Preheat the oven to 190oC and place mini cupcake liners in cupcake tray.
Beat the butter and sugar together until light in colour.
While still mixing add the egg, vanilla and mashed potato and beat until smooth.
Sift the flour, baking powder and salt into a separate bowl and then add to the butter mixture.
Stir until evenly combined.
Spoon batter into miffin cups, filling each about half full.
Bake for 10 – 12 minutes.
Allow cupcakes to cool completely, in the tray, before adding the ganache.
To prepare the ganache, warm the cream and butter over a low heat until just below simmer.
break the chocolate into small pieces in a heat proof bowl.
Pour the heated cream/butter mixture over the chocolate and allow to leave for one minute to allow the chocolate to melt.
Whisk until smooth and pour over the cupcakes.
Add desired sprinkles or toppings of using.
Allow to cool completely before serving.
The potato provides us with Vitamins A, B and C, Potassium, Calcium and IronThe Results and feedback:
These mini cupcakes turned out well. The potato gave them a nice texture but there was no taste of the vegetable at all. No one was able to guess the mystery vegetable ingredient!
Although I liked these cupcakes and they kids did too, giving them a six out of ten, I felt that the ganache was a bit too strong for my liking and some others agreed. If doing this one again I would maybe change the dark chocolate for milk or change the topping entirely. The cupcakes taste good on their own, light and moist too.
I thought I would find it difficult to source a Spinach cake recipe but it turns out it is a traditional Turkish cake. I based this cake on this original recipe.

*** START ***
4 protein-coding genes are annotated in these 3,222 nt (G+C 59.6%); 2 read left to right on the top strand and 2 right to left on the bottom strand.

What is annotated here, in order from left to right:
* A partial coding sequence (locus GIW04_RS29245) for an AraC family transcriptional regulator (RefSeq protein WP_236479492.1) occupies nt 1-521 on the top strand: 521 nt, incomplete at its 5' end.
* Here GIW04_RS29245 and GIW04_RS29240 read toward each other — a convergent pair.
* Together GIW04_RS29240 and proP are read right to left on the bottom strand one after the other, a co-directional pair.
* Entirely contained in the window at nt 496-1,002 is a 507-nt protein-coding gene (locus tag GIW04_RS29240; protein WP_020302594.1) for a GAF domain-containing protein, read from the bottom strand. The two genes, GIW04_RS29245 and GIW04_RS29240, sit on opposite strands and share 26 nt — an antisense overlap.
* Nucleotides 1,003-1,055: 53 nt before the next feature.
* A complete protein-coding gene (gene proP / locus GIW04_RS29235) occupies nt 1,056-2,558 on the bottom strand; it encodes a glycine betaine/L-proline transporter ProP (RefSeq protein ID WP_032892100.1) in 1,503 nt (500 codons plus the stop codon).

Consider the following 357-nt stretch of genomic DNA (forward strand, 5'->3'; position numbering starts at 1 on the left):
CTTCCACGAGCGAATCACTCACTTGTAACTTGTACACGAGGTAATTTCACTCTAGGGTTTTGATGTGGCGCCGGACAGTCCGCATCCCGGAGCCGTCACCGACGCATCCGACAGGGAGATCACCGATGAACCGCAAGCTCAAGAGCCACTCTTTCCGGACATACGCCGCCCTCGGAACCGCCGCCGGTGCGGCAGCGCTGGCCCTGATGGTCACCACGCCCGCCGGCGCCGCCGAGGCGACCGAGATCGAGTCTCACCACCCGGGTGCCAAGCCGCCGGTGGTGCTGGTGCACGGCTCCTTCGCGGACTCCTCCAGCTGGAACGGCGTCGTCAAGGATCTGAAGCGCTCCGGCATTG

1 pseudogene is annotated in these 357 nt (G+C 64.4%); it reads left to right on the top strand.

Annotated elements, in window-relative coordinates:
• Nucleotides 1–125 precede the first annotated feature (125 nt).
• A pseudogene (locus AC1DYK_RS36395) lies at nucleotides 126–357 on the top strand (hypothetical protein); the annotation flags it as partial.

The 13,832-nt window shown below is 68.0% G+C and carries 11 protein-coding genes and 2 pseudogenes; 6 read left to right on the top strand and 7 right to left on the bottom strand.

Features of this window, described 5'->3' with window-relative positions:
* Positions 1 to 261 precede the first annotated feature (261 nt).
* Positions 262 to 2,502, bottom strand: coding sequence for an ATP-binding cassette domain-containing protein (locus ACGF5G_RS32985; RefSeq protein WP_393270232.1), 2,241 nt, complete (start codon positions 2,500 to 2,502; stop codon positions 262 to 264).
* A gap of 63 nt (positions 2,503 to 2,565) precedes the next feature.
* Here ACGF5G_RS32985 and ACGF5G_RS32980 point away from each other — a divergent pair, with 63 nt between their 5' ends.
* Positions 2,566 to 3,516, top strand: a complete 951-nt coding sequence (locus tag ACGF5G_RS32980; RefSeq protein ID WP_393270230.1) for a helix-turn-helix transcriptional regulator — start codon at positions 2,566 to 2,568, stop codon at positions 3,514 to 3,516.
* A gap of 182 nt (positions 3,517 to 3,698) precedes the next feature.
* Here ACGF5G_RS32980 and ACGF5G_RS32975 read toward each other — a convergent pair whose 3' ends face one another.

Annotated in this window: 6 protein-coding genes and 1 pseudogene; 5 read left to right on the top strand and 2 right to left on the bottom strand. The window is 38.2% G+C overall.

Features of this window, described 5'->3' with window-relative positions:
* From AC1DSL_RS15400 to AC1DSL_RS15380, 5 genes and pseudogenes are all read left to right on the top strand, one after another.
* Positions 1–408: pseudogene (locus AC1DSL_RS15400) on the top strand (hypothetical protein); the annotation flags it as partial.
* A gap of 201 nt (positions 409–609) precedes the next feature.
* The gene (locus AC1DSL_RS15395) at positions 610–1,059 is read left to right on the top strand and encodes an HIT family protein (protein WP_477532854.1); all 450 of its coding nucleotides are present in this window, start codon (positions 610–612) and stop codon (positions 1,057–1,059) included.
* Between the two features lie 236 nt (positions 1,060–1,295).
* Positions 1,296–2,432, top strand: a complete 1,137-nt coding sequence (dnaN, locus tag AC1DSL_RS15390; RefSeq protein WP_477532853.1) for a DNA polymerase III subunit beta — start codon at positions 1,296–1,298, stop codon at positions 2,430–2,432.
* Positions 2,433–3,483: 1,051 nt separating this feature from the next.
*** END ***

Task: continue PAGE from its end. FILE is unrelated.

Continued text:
180 ml Olive Oil (preferably Extra Virgin)
2 tbsp Lemon juice
1 tsp vanilla extract
3 tsp baking powder
pinch of salt
Preheat the oven to 180oC.
Wash the spinach and remove any large stalks.
Add spinach, olive oil, vanilla and lemon juice to bowl or blender and blend until pureed.
In a separate bowl beat the eggs and sugar together until light and creamy.
Add the spinach puree to the beated egg and sugar and mix well.
Sift the flour, baking powder and salt into another bowl, make a well in the centre and add the egg/spinach mix.
Fold together until uniform.
Pour into a greased pyrex dish or into prepared cupcake liners – I made one loaf (5 X 9 inch) and six cupcakes from this mixture.
Bake at 180oC for 30 minutes (20 minutes for cupcakes).
Allow to cool before removing from baking tin.
Tastes good served with whipped cream!
The results and feedback:
This one was a BIG hit!!! I called it “Kermit Cake” when offering it to the kids and they could not guess that it was made of Spinach. More importantly, it did not put them off when they found out! My seven year old wouldn’t usually eat spinach if his life depended on it but he could not get enough of this cake. All three kids gave it ten out of ten and it was popular with adults too. One person guessed the mystery vegetable ingredient, which surprised me as I could not detect it at all!
I would definitely bake this cake again!
Spinach is full of vitamins (A, B, C, E and K) as well as Iron
Next up was the mushroom cake, I had my doubts about this one and originally considered adapting a recipe for rhubarb muffins but then Dee pointed me to this recipe she had found.